Pastor’s Viewpoints, “Words Have Meaning!”

“Words Have Meaning!”
The Rev. Lou Tiscione, Pastor, Weatherford Presbyterian Church (PCA)
We all need to communicate with others. There are fundamental rules assumed in communication. There are rules of logic and the meaning of words.

There are three “Laws” of Thought and Communication/ Logic and Reasoning:
1. The first is the Law of Identity. The following formula is helpful in explaining it:
o If A is A it cannot also be Non-A
2. The second law is the Law of Non-contradiction. The explanatory formula for this law is:
o If A = B, then A does not equal B is excluded.
3. The third law is the Law of the Excluded Middle. It concerns true or false statements:
o True or false is absolute. There can be no Middle (something between true or false for the same thing)
Regardless of whether we know these laws that guide thought, communication and reasoning, they are applied in everything we say, write, read or hear. For example, we know that a car is not a non-car or even a bicycle. Likewise, it is also clear that if a car is the same as a vehicle; it cannot be said that a car is not a vehicle. If it is said that a car is a vehicle and this is a true statement. It cannot also be said of that statement that it is neither true nor false, but something else!

This crude example of logic proceeds from the first rule of communication. The second rule is that words have meaning. We rely upon dictionaries to define the meaning of words and we also take those universal meanings and use the word in a certain context. You may be familiar with the saying, “Text without context is pretext.” Generally, words have a range of meaning. The exact meaning of a word in any given instance depends upon the context in which it is used.

Currently in our culture, there is a disturbing thing that often occurs in communication. For example, we are subjected to words being used to describe men based upon their office. The word “honorable” is often used to describe a man based upon his appearance, office or profession. Now, one’s dress may reflect an effort to show honor. An office may also be described as being honorable. Even one’s profession may be described as honorable. But, appearance, office or profession do not also describe the person who may hold the office or profession.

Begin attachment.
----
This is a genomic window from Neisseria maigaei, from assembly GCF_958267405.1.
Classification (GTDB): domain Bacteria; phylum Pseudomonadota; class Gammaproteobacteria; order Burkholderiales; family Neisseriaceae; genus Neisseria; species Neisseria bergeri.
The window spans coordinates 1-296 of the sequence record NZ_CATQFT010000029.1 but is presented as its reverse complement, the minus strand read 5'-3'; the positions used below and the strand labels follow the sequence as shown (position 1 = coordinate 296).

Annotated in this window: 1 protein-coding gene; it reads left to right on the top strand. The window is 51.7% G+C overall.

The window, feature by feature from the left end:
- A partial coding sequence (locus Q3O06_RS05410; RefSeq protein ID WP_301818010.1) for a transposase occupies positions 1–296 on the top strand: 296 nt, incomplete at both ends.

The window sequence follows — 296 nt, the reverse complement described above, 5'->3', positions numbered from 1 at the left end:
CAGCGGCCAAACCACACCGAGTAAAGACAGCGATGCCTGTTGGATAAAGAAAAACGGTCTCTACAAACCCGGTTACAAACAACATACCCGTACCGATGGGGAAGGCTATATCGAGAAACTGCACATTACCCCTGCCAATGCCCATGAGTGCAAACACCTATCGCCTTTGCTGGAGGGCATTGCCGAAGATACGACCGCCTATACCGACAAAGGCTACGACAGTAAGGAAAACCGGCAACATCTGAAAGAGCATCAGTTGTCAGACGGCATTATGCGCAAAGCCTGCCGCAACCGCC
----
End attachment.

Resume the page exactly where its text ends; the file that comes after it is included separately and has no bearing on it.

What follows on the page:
Wicked or despicable persons may dress honorably; hold an honorable office, or work in an honorable profession. But before defining them as honorable, their behavior, past and present, should be considered.

The example, “honorable” is defined in Webster’s Dictionary. “It is characterized by [a person of] integrity, [who is] guided by a high sense of honor and duty… having or showing honesty and good moral character.” Another source, the American Heritage Dictionary, defines “honorable” as [a person] “deserving or winning honor and respect.” Both definitions are reflective of an individual’s behavior, both past and present.

With the application of these two rules of communication consistently applied, we are able to discern truth from error; facts from innuendo. Just so my communication is clear, innuendos are inferences that a person’s actions are either immoral or improper. As such, innuendos are inferences that lack specific evidence. They are usually based upon feelings about a person or gross assumptions surrounding a person’s life style, wealth or abilities without any empirical evidence.

Recent actions taken by certain governmental officials, as they have been reported, bear reflection. “Honorable” men are reportedly using their positions and professions to advance personal agendas to remove our duly elected President from office. Or, they seek to remove any possibility of his effectiveness because of their personal dislike of him.

I am a Pastor by God’s internal call and the Church’s external affirmation of His call. Yet, I am also a citizen of the United States of America and very proud of my citizenship. I thank God every day that I am able to live in a country that freely allows me to worship God and preach and teach His word. I have listened intently over the past several weeks of the reported actions of our governmental leaders in Washington, D.C.

So-called honorable men, have chosen to ignore the illegal activities of some officials while searching for some perceived crime committed by others. Words do matter. May we all develop our listening skills so as to discern truth from error.

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